8 Amadio’s Studio and Apartment Caught Fire
The unique relationship between the painter and his favorite subject came to a sudden fiery end when Amadio’s studio and apartment mysteriously caught on fire. He lost everything and, as a result, Amadio was ruined. He remembered the priest’s warnings and accused the boy of starting the blaze. He kicked him out and never saw Don Bonillo again.
The situation continued to worsen for Amadio when reports of the curse of the “Crying Boy” paintings started to spread across Europe. His fame quickly turned to suspicion, and he became known as a jinx. No one wanted to look at any of his paintings, let alone commission him to paint something new.(3)
7 Did the Subject Suffer a Tragic Death?
Unfortunately, Don Bonillo’s life ended much like it began: in a blaze of fire. In 1976, police responded to the report of a car crash on the outskirts of Barcelona. The car exploded after crashing into a wall. When officers arrived on the scene, they found that the driver had been burned beyond recognition. He was the only one in the car at the time of the crash.
Police officers searched the glove box, which survived the fire, and found part of a driver’s license. The name on the license revealed the victim to be Don Bonillo. For many, the fiery manner of his death served to add validity to the Crying Boy curse.(4)
6 The Prints Survived over 60 House Fires
The first reported house fire occurred at the home of Ron and Mary Hall in Rotherham in 1985. The fire destroyed everything on the first floor of their terraced council home, save for one item: a print of the Crying Boy that hung on their living room wall. During the fire, the painting fell from the wall, landed face down, and, strangely, was only slightly charred. Though the cause of the fire was found to be a chip pan (deep frying pan) that overheated and burst into flames, the couple became convinced that the painting was cursed and that it, not the pan, was to blame for the destruction of their home.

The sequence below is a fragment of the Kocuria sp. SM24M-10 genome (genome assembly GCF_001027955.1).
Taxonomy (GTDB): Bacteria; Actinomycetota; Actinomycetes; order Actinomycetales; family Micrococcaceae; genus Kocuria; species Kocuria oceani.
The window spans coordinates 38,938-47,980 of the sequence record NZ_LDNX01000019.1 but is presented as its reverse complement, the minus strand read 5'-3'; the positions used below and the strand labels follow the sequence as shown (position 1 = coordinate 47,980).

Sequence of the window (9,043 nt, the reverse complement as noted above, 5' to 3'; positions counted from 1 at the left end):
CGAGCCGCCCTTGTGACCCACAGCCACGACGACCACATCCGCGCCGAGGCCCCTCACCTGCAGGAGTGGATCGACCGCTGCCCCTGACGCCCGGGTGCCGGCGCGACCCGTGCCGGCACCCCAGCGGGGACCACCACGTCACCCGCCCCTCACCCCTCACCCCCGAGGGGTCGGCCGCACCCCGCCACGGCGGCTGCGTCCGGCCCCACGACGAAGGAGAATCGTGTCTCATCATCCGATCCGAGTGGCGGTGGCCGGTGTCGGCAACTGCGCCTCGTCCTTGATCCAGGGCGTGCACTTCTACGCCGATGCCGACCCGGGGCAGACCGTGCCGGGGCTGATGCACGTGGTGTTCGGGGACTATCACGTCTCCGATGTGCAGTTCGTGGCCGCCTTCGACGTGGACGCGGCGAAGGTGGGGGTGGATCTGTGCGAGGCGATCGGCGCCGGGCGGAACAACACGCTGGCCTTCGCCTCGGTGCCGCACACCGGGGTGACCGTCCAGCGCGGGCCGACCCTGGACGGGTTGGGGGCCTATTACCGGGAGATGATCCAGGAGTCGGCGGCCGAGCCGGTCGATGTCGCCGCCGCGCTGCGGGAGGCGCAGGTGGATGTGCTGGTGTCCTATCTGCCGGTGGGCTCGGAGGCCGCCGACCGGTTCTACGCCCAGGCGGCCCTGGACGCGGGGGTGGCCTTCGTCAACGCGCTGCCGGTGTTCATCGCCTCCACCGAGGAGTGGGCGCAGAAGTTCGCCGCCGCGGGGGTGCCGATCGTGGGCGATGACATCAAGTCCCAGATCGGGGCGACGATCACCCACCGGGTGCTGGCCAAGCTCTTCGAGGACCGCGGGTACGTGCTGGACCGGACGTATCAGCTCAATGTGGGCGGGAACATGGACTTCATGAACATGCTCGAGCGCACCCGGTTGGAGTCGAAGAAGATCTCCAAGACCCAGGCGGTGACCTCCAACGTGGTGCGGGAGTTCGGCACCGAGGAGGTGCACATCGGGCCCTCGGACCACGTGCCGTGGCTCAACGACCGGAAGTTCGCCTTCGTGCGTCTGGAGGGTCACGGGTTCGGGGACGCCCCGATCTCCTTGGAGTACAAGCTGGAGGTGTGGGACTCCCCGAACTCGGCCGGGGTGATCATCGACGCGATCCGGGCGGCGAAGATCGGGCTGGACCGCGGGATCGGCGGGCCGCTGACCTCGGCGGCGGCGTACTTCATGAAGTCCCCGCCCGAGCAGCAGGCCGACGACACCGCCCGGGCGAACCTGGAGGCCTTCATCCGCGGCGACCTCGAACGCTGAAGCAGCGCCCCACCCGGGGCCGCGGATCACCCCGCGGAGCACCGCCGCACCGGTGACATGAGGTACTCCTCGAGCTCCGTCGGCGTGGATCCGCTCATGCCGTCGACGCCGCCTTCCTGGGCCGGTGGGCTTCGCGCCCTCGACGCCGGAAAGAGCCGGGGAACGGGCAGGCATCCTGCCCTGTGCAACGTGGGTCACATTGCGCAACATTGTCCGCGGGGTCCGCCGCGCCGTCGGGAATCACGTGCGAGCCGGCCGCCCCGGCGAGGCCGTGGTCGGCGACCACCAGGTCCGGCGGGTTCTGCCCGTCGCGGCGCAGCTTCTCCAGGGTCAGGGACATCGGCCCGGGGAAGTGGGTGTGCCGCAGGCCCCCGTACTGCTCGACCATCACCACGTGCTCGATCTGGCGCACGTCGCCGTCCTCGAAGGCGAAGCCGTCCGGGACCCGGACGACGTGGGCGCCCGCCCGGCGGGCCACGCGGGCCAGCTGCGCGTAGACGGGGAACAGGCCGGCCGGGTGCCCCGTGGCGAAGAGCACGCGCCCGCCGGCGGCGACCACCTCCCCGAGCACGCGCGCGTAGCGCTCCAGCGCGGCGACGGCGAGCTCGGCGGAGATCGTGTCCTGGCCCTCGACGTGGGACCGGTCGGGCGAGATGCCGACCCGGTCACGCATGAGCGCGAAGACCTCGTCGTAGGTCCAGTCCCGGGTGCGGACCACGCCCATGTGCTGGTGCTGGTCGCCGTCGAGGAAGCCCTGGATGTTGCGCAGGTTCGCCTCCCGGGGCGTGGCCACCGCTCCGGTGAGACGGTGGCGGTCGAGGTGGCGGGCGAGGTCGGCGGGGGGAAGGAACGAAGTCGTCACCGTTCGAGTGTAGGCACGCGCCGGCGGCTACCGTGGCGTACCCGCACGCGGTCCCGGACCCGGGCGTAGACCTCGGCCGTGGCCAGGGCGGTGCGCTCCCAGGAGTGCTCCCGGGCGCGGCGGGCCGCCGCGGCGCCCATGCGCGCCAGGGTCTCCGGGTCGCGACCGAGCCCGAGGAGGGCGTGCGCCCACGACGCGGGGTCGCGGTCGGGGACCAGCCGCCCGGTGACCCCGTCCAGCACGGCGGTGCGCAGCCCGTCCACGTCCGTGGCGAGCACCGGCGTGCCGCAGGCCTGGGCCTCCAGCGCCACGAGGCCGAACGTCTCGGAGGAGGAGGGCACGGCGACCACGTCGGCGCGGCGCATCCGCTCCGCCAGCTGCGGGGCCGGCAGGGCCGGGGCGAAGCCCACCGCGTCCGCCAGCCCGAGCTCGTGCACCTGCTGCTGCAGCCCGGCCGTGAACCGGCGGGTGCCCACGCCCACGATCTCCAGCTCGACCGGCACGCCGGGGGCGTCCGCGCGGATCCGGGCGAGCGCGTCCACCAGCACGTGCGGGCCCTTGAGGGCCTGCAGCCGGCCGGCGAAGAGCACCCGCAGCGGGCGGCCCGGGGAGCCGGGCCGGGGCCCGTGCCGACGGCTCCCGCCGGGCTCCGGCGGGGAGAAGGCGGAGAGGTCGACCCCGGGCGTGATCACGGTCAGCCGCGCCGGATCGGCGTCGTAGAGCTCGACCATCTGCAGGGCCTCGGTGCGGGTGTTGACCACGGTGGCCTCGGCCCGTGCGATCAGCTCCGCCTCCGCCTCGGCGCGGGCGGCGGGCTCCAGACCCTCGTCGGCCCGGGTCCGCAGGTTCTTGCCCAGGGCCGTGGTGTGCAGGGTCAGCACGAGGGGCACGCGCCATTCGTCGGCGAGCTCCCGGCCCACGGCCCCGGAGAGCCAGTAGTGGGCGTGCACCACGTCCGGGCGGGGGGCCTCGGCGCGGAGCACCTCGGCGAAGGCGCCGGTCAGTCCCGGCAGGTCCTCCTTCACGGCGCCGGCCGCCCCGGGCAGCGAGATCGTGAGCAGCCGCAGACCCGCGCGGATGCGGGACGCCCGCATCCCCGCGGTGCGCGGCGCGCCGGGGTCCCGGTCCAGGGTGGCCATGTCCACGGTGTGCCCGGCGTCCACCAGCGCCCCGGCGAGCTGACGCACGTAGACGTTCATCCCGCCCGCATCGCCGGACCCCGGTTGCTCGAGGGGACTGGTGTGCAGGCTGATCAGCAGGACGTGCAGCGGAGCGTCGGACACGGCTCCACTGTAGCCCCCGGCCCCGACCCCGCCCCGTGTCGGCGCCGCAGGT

The Halls were not alone in their experience or theory. Many similar fires followed, with homes, and even a pizza parlor, falling victim to the curse. Despite starting from typical causes, each fire left behind a Crying Boy painting. The curse evolved to cause injury and death, with some people reporting accidents after purchasing the print. Many others were horrified to find they could not burn it when they tried.(5)
5 Firefighters Fail to Explain Why Paintings Did Not Burn
Fire service investigations pointed to discarded cigarettes, over-heated chip pans, and faulty wiring, leading firefighters to believe that the house fires resulted from human carelessness rather than a supernatural curse. Rotherham fire station officer Alan Wilkinson personally logged 50 fires where the Crying Boy paintings survived. Wilkinson was skeptical but could not explain how the artworks survived the flames. His wife, on the other hand, had her own theory: “I always say it’s the tears that put the fire out.”